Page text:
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New York designer Jennifer Chun has truly made an imprint on the sophisticated Bostonian. Now in her fifth year of business, the South Korea-born talent attended Pratt before working under industry greats Michael Kors and Derek Lam, the latter of which Chun cites as her biggest mentor. The line's preppy sensibility is quite conducive to a Bay State lifestyle—but decidedly fashion-forward twists of mixed media textures and layering-friendly pieces reminiscent of Proenza Schouler distinguish it from the usual suspects.
Her Boston roots are set in Louis, family ties, and a supportive relationship from personalities like Mon Petit Chou Chou blogger Lani Zervas. Chun notes a particularly memorable trunk show at the waterfront luxury emporium, where she was hugely impressed by a group of customers spanning from early twenties work force members to ultra chic women in their sixties. We decided to delve into her 2013 collections a little deeper, which revealed Chun's favorite pieces and the original prints she designed.
Tell us about your Spring 2013 collection.
It's in Louis already! It's probably my favorite one so far. I got to design my own print, and I did an iris deco print. My husband and I went to Barcelona and saw lots of art nouveau architecture. It has a lot of color, and it's fun. There's a lot of layering this season—which is kind of my aesthetic now. Louis picked up the iris deco and our medallion print as well, which also reflects the whole Catalonian theme.
We noticed you style a lot of strappy dresses with blouses and shirts in the lookbook, definitely part of your signature layering. What is your favorite piece in this collection and which is most versatile?
One of my favorite pieces but one that is not versatile is a basket weave embossed leather apron. It's such a fashion piece, and Louis did pick it up. I love that they're very fashion forward like that. What's versatile is probably the shirtdress in iris deco. Again, it's different and fits someone from every age. It's not a typical shirtdress—it has the denim along the bottom, and interesting detailing on the placket. It's georgette and the print that I love.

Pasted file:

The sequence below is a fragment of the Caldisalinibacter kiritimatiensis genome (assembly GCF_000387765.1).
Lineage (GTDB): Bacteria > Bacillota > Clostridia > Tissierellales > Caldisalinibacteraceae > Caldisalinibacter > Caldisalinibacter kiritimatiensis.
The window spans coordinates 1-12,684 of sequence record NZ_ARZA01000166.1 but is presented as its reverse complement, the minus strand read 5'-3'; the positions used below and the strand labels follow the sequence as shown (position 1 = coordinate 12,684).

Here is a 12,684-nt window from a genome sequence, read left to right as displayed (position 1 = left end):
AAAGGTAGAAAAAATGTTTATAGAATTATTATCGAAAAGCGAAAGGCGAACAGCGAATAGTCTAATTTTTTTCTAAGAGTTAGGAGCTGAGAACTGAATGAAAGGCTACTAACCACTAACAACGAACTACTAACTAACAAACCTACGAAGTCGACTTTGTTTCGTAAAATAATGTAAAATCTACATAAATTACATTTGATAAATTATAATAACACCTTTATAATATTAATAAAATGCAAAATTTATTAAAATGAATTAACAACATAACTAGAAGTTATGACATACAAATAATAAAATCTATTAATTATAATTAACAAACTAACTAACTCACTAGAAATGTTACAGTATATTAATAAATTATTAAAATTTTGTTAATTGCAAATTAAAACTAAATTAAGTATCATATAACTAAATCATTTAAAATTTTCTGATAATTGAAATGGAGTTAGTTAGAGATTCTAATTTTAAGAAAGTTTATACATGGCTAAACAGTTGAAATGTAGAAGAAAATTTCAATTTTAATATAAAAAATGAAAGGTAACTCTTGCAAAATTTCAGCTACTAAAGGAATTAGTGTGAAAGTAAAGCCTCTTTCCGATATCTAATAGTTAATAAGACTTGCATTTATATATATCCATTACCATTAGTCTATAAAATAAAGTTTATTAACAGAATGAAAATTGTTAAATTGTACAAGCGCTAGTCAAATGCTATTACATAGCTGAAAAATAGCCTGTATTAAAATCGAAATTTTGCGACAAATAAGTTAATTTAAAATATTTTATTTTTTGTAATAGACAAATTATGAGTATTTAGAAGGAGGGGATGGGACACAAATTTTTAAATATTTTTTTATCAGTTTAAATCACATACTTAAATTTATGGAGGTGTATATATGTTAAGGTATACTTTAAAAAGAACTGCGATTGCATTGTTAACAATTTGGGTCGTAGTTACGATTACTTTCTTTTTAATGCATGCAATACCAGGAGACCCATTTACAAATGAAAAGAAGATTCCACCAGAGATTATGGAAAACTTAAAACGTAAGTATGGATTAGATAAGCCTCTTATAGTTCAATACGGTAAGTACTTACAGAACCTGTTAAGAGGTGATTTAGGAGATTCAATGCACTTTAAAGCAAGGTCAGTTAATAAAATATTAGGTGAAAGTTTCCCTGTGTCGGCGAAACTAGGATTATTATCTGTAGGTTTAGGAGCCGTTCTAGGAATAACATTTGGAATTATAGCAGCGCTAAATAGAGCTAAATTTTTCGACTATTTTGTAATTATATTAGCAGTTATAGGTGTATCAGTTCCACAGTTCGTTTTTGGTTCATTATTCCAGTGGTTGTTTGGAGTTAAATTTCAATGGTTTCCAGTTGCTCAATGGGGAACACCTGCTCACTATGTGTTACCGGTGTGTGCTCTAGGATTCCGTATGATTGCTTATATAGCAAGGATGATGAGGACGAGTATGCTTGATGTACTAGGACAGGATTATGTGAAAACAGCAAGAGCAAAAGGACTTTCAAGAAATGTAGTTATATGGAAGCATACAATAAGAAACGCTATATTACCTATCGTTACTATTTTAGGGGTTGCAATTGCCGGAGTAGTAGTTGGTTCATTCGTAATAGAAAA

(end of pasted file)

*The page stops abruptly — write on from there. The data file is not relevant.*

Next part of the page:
What is your favorite material to work with?
I love adding leather to the collection, but I do love working with cotton shirting—patchworking it, printing it. I feel like it always adds a little bit of prep to a collection.
Jumping ahead to your fall collection, obviously what you're joining this group of emerging designers choosing not to show at fashion week. What are the pros and cons to opting out of the events?
The pros are that I'm a very behind-the-scenes kind of designer. I do think I'm better with desk side appointments. That's really important for me. The downside is that it's also fun to show. It's a lot of work, but it's also exciting to do something during fashion week. Though it's hard because you can get lost, so the timing has to be right.
What was your inspiration for Fall 2013? What pieces are really cutting edge for you?
It was fun for me, because I have a cousin who was obsessed with The Smiths and Morrissey. I picked up on that and grew up with them as well. One of my favorite pieces was my video game t-shirt. It's embroidered with some hand-sewn Swarovski crystals. I want to continue doing things that are more ironic and quirky. I also like the diamond print shirtdress.
How do you think your clothing has evolved since 2009?
I think when I started I was still working and could only do a few easy dresses. I know my strengths are dresses and outerwear, and I've added more ready-to-wear stuff like shirts and skirts. I'm comfortable with who I am as a designer now. Someone quoted me as a "modern tomboy," and it stuck with me. As you grow, you can do your own embroidery and your own prints, and I try to do both without making them too dressy.
· Best Newcomer of 2012? Insiders Weigh In [Racked Boston]
· Our Pals Reveal Their Most Memorable Outfits of the Year [Racked Boston]
· Jennifer Chun [Official Site]